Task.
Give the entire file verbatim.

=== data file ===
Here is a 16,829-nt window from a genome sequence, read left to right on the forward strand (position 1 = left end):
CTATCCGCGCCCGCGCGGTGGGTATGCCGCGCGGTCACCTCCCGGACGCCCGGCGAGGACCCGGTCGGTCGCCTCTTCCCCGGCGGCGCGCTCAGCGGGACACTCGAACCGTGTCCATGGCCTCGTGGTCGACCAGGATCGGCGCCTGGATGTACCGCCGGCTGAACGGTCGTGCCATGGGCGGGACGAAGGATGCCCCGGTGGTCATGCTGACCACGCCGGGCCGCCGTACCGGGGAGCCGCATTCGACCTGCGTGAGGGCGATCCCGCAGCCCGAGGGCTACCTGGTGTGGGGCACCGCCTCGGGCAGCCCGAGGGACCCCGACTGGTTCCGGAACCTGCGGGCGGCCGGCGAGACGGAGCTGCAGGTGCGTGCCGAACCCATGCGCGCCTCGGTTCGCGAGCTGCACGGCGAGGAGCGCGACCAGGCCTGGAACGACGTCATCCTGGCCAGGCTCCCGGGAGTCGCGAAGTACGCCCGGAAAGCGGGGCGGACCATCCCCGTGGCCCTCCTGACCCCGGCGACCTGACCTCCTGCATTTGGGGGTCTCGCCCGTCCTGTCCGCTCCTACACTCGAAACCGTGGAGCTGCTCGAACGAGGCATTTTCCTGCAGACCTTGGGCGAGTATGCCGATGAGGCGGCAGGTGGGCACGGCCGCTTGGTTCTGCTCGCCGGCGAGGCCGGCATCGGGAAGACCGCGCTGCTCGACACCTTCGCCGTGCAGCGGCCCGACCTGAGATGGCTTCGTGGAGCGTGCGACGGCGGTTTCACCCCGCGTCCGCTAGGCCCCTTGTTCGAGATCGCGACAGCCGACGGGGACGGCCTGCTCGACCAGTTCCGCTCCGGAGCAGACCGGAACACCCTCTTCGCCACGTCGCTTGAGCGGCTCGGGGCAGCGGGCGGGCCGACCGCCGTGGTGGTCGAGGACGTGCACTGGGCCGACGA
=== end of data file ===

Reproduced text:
Here is a 16,829-nt window from a genome sequence, read left to right on the forward strand (position 1 = left end):
CTATCCGCGCCCGCGCGGTGGGTATGCCGCGCGGTCACCTCCCGGACGCCCGGCGAGGACCCGGTCGGTCGCCTCTTCCCCGGCGGCGCGCTCAGCGGGACACTCGAACCGTGTCCATGGCCTCGTGGTCGACCAGGATCGGCGCCTGGATGTACCGCCGGCTGAACGGTCGTGCCATGGGCGGGACGAAGGATGCCCCGGTGGTCATGCTGACCACGCCGGGCCGCCGTACCGGGGAGCCGCATTCGACCTGCGTGAGGGCGATCCCGCAGCCCGAGGGCTACCTGGTGTGGGGCACCGCCTCGGGCAGCCCGAGGGACCCCGACTGGTTCCGGAACCTGCGGGCGGCCGGCGAGACGGAGCTGCAGGTGCGTGCCGAACCCATGCGCGCCTCGGTTCGCGAGCTGCACGGCGAGGAGCGCGACCAGGCCTGGAACGACGTCATCCTGGCCAGGCTCCCGGGAGTCGCGAAGTACGCCCGGAAAGCGGGGCGGACCATCCCCGTGGCCCTCCTGACCCCGGCGACCTGACCTCCTGCATTTGGGGGTCTCGCCCGTCCTGTCCGCTCCTACACTCGAAACCGTGGAGCTGCTCGAACGAGGCATTTTCCTGCAGACCTTGGGCGAGTATGCCGATGAGGCGGCAGGTGGGCACGGCCGCTTGGTTCTGCTCGCCGGCGAGGCCGGCATCGGGAAGACCGCGCTGCTCGACACCTTCGCCGTGCAGCGGCCCGACCTGAGATGGCTTCGTGGAGCGTGCGACGGCGGTTTCACCCCGCGTCCGCTAGGCCCCTTGTTCGAGATCGCGACAGCCGACGGGGACGGCCTGCTCGACCAGTTCCGCTCCGGAGCAGACCGGAACACCCTCTTCGCCACGTCGCTTGAGCGGCTCGGGGCAGCGGGCGGGCCGACCGCCGTGGTGGTCGAGGACGTGCACTGGGCCGACGA